An­other pros­e­cu­tor said the video was also be­ing used to sway Ra­maite to be­come aligned to one fac­tion within the pros­e­cu­tions author­ity.

City Press un­der­stands that the video is fur­ther fu­elling di­vi­sions within the NPA that be­came glar­ingly clear dur­ing the pres­i­dency of Ja­cob Zuma. Ra­maite was be­lieved to be in­de­pen­dent of both pro- and an­tiZuma fac­tions within the or­gan­i­sa­tion, but those in the for­mer camp are now ex­tremely con­cerned that he could be black­mailed by mem­bers of the op­pos­ing fac­tion bat­tling to en­trench their dom­i­nance.

The NPA re­mains hob­bled by di­vi­sions which saw se­nior prose­cu­tors tak­ing sides in the bit­ter bat­tle be­tween for­mer na­tional di­rec­tor Mx­olisi Nx­as­ana and his now sus­pended deputy Nomg­cobo Jiba.

Mfaku said: “To the ex­tent that the al­le­ga­tions that there’s video ma­te­rial de­pict­ing the act­ing na­tional di­rec­tor in a com­pro­mis­ing po­si­tion is merely an al­le­ga­tion by un­named sources which in­fringes his pri­vacy and dig­nity and is po­ten­tially defam­a­tory to him and may re­sult in an ac­tion for defama­tion.”

Mfaku said Ra­maite could not “com­ment on the mat­ter un­til he has seen the pur­ported video ma­te­rial, [iden­ti­fied] the source of the al­le­ga­tion and the in­sin­u­a­tion which the al­le­ga­tion seeks to make, con­vey and pub­lish or com­mu­ni­cate to the gen­eral pub­lic”.

“At this stage we can only as­sume that this is the work of des­per­ate se­nior lead­ers within the in­sti­tu­tion who want to black­mail the act­ing na­tional di­rec­tor into tak­ing cer­tain de­ci­sions favourable to them,” he said.

“Sug­ges­tions that there may have been surveil­lance on him is quite wor­ry­ing and dis­turb­ing, and may re­quire fur­ther in­ves­ti­ga­tion which may lead to ei­ther crim­i­nal or civil ac­tion.”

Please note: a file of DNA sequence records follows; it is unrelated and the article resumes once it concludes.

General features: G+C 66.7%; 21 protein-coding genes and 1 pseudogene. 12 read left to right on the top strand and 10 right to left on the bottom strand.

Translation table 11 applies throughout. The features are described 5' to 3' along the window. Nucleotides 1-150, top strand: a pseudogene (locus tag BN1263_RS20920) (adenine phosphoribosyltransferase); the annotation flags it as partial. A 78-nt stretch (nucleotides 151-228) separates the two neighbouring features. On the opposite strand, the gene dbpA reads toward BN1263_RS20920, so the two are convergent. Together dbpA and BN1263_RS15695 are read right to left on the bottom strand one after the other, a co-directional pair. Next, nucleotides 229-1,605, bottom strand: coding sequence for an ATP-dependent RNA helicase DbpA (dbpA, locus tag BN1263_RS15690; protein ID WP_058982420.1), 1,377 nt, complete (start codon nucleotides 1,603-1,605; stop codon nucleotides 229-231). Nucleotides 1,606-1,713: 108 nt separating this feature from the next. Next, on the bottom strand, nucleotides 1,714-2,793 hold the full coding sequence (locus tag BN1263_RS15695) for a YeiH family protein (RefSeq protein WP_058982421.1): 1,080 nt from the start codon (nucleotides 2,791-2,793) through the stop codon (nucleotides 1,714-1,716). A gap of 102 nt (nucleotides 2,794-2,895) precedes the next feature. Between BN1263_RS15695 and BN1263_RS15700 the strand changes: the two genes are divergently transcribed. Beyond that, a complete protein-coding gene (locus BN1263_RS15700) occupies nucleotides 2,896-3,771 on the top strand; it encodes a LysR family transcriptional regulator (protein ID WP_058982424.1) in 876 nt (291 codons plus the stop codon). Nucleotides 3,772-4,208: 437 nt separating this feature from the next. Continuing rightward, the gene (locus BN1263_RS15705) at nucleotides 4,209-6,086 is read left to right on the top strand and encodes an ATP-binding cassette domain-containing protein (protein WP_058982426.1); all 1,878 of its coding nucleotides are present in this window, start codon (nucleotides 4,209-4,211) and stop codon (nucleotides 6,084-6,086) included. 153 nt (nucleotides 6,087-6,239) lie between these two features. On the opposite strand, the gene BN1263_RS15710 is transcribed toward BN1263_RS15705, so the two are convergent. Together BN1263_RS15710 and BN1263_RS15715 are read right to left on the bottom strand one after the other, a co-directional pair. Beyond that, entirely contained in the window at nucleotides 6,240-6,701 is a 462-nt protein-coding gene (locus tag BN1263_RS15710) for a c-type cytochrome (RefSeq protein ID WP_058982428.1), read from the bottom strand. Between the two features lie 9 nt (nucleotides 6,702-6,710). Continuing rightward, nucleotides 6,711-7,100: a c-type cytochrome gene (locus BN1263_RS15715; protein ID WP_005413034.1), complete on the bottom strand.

MEAN­WHILE, THE REAL WORK SUF­FERS

City Press has learnt of at least five cases of prose­cu­tors in­ves­ti­gat­ing other prose­cu­tors in op­pos­ing fac­tions. And while se­nior NPA staff dig dirt and fight with each other, im­por­tant cases, in­clud­ing those re­lat­ing to state cap­ture, are stalling.

A brief­ing re­port dated May 30, pre­pared by for­mer act­ing Spe­cialised Com­mer­cial Crimes Unit head Ad­vo­cate Malini Goven­der to the for­mer na­tional di­rec­tor of pub­lic pros­e­cu­tions, Shaun Abra­hams, which City Press has ob­tained, paints a bleak pic­ture about the state of sev­eral high-pro­file cases. These in­clude:

● The case laid by for­mer gov­ern­ment spokesper­son Themba Maseko, which the re­port states will only be fi­nalised by Oc­to­ber next year, the ear­li­est stage at which a charge sheet can be pre­pared. The Hawks have iden­ti­fied Ajay Gupta and Duduzane Zuma as pos­si­ble sus­pects in the mat­ter.

● The in­ves­ti­ga­tion into the ir­reg­u­lar or un­law­ful pre­pay­ment by Eskom of R659 mil­lion to Tegeta, and the in­flu­enc­ing of the sale of Op­ti­mum coal mine. The sus­pects in this case in­clude Tegeta, sev­eral pri­vate com­pa­nies and for­mer Eskom board mem­bers and some em­ploy­ees. The charge sheet is only ex­pected to be drawn up by Oc­to­ber 31 next year.